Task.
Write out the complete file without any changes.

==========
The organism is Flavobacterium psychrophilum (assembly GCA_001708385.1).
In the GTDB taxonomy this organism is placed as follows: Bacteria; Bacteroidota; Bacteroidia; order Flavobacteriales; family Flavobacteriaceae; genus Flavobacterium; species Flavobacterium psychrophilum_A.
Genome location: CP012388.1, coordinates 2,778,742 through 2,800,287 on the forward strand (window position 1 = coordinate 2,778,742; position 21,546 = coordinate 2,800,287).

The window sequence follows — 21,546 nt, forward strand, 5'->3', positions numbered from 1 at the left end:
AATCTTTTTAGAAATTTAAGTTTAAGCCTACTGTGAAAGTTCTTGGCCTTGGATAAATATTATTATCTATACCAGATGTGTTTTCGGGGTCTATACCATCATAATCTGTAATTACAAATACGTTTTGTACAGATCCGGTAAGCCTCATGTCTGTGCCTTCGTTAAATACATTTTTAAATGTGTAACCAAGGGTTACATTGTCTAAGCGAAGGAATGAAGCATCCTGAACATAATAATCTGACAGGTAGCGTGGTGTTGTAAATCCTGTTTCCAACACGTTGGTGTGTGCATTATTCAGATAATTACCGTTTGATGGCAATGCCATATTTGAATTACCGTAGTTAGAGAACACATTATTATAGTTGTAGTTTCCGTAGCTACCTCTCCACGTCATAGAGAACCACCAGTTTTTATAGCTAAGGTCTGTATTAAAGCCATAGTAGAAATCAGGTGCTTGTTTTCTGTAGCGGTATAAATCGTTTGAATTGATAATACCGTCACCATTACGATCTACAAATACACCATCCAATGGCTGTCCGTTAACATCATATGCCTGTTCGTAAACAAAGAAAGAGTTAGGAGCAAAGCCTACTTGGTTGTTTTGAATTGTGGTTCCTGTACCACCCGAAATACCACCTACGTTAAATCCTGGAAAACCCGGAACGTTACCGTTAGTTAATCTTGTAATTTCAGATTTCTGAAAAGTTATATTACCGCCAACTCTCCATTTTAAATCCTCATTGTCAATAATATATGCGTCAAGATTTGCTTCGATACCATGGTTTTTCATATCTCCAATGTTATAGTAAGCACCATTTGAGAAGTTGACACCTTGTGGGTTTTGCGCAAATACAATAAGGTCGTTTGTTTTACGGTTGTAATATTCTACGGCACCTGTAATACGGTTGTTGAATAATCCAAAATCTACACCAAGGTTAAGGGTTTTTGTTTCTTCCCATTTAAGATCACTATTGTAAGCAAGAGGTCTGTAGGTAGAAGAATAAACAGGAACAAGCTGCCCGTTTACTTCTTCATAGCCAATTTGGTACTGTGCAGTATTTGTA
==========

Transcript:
The organism is Flavobacterium psychrophilum (assembly GCA_001708385.1).
In the GTDB taxonomy this organism is placed as follows: Bacteria; Bacteroidota; Bacteroidia; order Flavobacteriales; family Flavobacteriaceae; genus Flavobacterium; species Flavobacterium psychrophilum_A.
Genome location: CP012388.1, coordinates 2,778,742 through 2,800,287 on the forward strand (window position 1 = coordinate 2,778,742; position 21,546 = coordinate 2,800,287).

The window sequence follows — 21,546 nt, forward strand, 5'->3', positions numbered from 1 at the left end:
AATCTTTTTAGAAATTTAAGTTTAAGCCTACTGTGAAAGTTCTTGGCCTTGGATAAATATTATTATCTATACCAGATGTGTTTTCGGGGTCTATACCATCATAATCTGTAATTACAAATACGTTTTGTACAGATCCGGTAAGCCTCATGTCTGTGCCTTCGTTAAATACATTTTTAAATGTGTAACCAAGGGTTACATTGTCTAAGCGAAGGAATGAAGCATCCTGAACATAATAATCTGACAGGTAGCGTGGTGTTGTAAATCCTGTTTCCAACACGTTGGTGTGTGCATTATTCAGATAATTACCGTTTGATGGCAATGCCATATTTGAATTACCGTAGTTAGAGAACACATTATTATAGTTGTAGTTTCCGTAGCTACCTCTCCACGTCATAGAGAACCACCAGTTTTTATAGCTAAGGTCTGTATTAAAGCCATAGTAGAAATCAGGTGCTTGTTTTCTGTAGCGGTATAAATCGTTTGAATTGATAATACCGTCACCATTACGATCTACAAATACACCATCCAATGGCTGTCCGTTAACATCATATGCCTGTTCGTAAACAAAGAAAGAGTTAGGAGCAAAGCCTACTTGGTTGTTTTGAATTGTGGTTCCTGTACCACCCGAAATACCACCTACGTTAAATCCTGGAAAACCCGGAACGTTACCGTTAGTTAATCTTGTAATTTCAGATTTCTGAAAAGTTATATTACCGCCAACTCTCCATTTTAAATCCTCATTGTCAATAATATATGCGTCAAGATTTGCTTCGATACCATGGTTTTTCATATCTCCAATGTTATAGTAAGCACCATTTGAGAAGTTGACACCTTGTGGGTTTTGCGCAAATACAATAAGGTCGTTTGTTTTACGGTTGTAATATTCTACGGCACCTGTAATACGGTTGTTGAATAATCCAAAATCTACACCAAGGTTAAGGGTTTTTGTTTCTTCCCATTTAAGATCACTATTGTAAGCAAGAGGTCTGTAGGTAGAAGAATAAACAGGAACAAGCTGCCCGTTTACTTCTTCATAGCCAATTTGGTACTGTGCAGTATTTGTA